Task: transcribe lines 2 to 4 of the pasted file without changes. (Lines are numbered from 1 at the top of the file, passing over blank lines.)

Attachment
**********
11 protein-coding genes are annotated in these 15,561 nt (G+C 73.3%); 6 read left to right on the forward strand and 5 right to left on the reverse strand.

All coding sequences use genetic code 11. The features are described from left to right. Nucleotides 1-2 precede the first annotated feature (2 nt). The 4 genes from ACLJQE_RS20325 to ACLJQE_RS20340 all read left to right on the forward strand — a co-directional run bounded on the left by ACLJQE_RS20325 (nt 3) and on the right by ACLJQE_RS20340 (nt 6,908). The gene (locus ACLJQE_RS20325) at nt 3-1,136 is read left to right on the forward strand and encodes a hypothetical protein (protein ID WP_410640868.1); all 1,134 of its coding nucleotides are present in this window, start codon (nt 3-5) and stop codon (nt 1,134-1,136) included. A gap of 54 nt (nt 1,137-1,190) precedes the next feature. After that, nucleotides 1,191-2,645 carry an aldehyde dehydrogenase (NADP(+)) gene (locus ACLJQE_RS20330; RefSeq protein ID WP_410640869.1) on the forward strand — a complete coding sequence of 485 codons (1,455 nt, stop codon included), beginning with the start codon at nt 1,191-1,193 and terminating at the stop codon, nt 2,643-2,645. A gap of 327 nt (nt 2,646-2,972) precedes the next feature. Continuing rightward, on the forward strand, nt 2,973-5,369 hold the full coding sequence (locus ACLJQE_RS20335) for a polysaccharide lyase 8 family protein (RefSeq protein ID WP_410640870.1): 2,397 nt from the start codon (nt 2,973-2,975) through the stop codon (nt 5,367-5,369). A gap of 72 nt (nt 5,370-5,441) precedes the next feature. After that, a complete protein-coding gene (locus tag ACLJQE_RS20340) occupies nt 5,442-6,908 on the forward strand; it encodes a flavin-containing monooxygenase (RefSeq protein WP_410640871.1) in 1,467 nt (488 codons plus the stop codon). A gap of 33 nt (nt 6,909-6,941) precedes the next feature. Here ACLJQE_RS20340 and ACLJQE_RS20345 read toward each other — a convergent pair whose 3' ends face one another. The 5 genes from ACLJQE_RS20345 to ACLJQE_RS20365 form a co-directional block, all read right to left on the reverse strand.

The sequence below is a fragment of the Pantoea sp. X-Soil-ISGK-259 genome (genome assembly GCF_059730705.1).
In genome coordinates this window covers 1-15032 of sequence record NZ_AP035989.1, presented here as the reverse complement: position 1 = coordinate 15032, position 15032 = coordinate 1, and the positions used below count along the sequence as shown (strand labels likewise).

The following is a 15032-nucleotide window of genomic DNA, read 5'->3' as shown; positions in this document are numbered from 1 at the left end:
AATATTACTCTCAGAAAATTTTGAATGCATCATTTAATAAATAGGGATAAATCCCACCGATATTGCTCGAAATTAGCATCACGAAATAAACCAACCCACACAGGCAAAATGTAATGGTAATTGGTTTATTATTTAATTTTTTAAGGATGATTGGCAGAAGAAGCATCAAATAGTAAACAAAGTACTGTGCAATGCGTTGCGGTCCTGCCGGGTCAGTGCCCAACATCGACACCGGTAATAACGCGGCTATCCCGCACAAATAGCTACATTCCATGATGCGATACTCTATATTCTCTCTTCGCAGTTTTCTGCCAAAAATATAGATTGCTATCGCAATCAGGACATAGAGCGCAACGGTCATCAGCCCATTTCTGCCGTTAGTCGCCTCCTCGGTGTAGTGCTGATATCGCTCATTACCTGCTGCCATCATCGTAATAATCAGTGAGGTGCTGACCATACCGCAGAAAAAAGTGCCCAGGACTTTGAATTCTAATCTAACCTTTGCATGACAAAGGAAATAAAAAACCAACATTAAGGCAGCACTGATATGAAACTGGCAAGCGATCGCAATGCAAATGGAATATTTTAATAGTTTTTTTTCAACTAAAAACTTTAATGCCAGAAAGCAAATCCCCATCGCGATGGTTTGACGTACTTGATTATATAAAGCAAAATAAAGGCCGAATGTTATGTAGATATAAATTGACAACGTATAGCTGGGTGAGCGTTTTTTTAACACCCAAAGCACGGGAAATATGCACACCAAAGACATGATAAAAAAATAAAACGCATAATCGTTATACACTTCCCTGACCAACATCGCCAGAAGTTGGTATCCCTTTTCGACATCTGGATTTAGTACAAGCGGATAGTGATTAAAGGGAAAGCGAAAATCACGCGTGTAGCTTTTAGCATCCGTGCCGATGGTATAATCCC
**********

All coding sequences use genetic code 11. The features are described from left to right. Nucleotides 1-2 precede the first annotated feature (2 nt). The 4 genes from ACLJQE_RS20325 to ACLJQE_RS20340 all read left to right on the forward strand — a co-directional run bounded on the left by ACLJQE_RS20325 (nt 3) and on the right by ACLJQE_RS20340 (nt 6,908). The gene (locus ACLJQE_RS20325) at nt 3-1,136 is read left to right on the forward strand and encodes a hypothetical protein (protein ID WP_410640868.1); all 1,134 of its coding nucleotides are present in this window, start codon (nt 3-5) and stop codon (nt 1,134-1,136) included. A gap of 54 nt (nt 1,137-1,190) precedes the next feature. After that, nucleotides 1,191-2,645 carry an aldehyde dehydrogenase (NADP(+)) gene (locus ACLJQE_RS20330; RefSeq protein ID WP_410640869.1) on the forward strand — a complete coding sequence of 485 codons (1,455 nt, stop codon included), beginning with the start codon at nt 1,191-1,193 and terminating at the stop codon, nt 2,643-2,645. A gap of 327 nt (nt 2,646-2,972) precedes the next feature. Continuing rightward, on the forward strand, nt 2,973-5,369 hold the full coding sequence (locus ACLJQE_RS20335) for a polysaccharide lyase 8 family protein (RefSeq protein ID WP_410640870.1): 2,397 nt from the start codon (nt 2,973-2,975) through the stop codon (nt 5,367-5,369). A gap of 72 nt (nt 5,370-5,441) precedes the next feature. After that, a complete protein-coding gene (locus tag ACLJQE_RS20340) occupies nt 5,442-6,908 on the forward strand; it encodes a flavin-containing monooxygenase (RefSeq protein WP_410640871.1) in 1,467 nt (488 codons plus the stop codon). A gap of 33 nt (nt 6,909-6,941) precedes the next feature. Here ACLJQE_RS20340 and ACLJQE_RS20345 read toward each other — a convergent pair whose 3' ends face one another. The 5 genes from ACLJQE_RS20345 to ACLJQE_RS20365 form a co-directional block, all read right to left on the reverse strand.

The sequence below is a fragment of the Pantoea sp. X-Soil-ISGK-259 genome (genome assembly GCF_059730705.1).
In genome coordinates this window covers 1-15032 of sequence record NZ_AP035989.1, presented here as the reverse complement: position 1 = coordinate 15032, position 15032 = coordinate 1, and the positions used below count along the sequence as shown (strand labels likewise).